Furthermore, in each embodiment, it is desirable that a sample-side field angle of the condensing optical system be large to the extent possible so as to increase a size of the sample whose image can be captured at a time. For instance, a biological sample used in pathological diagnosis typically has a size of approximately 15 mm by 15 mm and has a maximum size of approximately 20 mm by 20 mm. Therefore, it is desirable that the condensing optical system have a field angle is sufficiently large to cover the sample whose size is at least 15 mm by 15 mm. This setting enables, in many cases, forming a large number of light-condensing points for the entire sample, which makes it possible to minimize a relative scan between the sample and the first and second pinholes. Furthermore, if the condensing optical system has a sufficiently large field angle to cover a sample whose size is 20 mm by 20 mm, it is possible to produce images of most biological samples with a minimum scan.

The specific embodiments of the present invention will be described below.

Embodiment 1

FIG. 1 illustrates a configuration of the confocal microscope that is a first embodiment (Embodiment 1) of the present invention. In FIG. 1, light fluxes are introduced by a light source (not illustrated) and a preliminary optical system to a first pinhole array 1. Multiple illumination lights (light fluxes) after passing multiple first pinholes 1a of the first pinhole array 1 are condensed by an illumination optical system 2 on a sample 6 and form multiple light-condensing points thereon. From each of the multiple light-condensing points formed on the sample 6, a response light (light flux) from the sample 6 is emitted. Each of the multiple response lights emitted from the multiple light-condensing points is condensed by a condensing optical system 3 toward a second pinhole 4a of a second pinhole array 4 corresponding to the first pinhole 1a through which the illumination light that is source of the response light have passed. Each of the response lights after passing through the second pinholes 4a enters a light-receiving element 5 disposed at a position distant from the second pinhole 4a (i.e., the second pinhole array 4) by a first distance L. The first pinhole 1a and the second pinhole 4a are in a conjugate relation by the illumination optical system 2 and the condensing optical system 3.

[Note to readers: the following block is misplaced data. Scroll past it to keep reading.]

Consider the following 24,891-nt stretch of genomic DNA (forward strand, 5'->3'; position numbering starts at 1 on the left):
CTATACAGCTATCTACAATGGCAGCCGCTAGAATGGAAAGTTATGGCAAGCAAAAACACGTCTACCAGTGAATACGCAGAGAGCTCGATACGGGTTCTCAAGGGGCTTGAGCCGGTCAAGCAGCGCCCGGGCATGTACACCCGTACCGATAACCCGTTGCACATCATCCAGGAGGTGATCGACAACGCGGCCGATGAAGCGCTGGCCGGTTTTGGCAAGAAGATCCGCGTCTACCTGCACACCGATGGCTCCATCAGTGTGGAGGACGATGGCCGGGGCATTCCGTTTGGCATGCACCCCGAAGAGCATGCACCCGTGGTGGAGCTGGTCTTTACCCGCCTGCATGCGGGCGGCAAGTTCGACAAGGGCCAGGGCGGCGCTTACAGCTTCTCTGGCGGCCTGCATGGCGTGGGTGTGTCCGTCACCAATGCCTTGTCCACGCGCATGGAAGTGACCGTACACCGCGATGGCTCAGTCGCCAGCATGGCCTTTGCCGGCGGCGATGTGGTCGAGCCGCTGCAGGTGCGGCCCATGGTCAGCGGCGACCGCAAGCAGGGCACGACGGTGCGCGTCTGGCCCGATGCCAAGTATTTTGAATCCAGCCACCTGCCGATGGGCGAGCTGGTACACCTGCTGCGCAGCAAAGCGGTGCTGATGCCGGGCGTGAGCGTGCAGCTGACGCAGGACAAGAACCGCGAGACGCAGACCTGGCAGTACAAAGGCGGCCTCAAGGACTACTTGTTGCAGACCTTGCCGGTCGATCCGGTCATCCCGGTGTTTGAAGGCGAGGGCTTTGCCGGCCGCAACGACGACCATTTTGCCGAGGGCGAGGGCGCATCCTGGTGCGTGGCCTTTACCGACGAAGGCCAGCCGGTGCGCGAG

In this embodiment, the sample 6 mounted on a stage is scanned by a scanner not illustrated in FIG. 1, for example, a stage-driving mechanism in x, y and z directions. This configuration produces a confocal image as an image of the entire sample 6.

The light-receiving element 5 includes a large number of pixels. The response light after passing through each second pinhole 4a of the second pinhole array 4 travels, while being spread, toward the light-receiving element 5 disposed at the position distant from the second pinhole array 4 by the distance L as illustrated in FIG. 1 and enters the multiple pixels located on the light-receiving element 5. As a result, pixel signals are provided from the multiple pixels of the light-receiving element 5.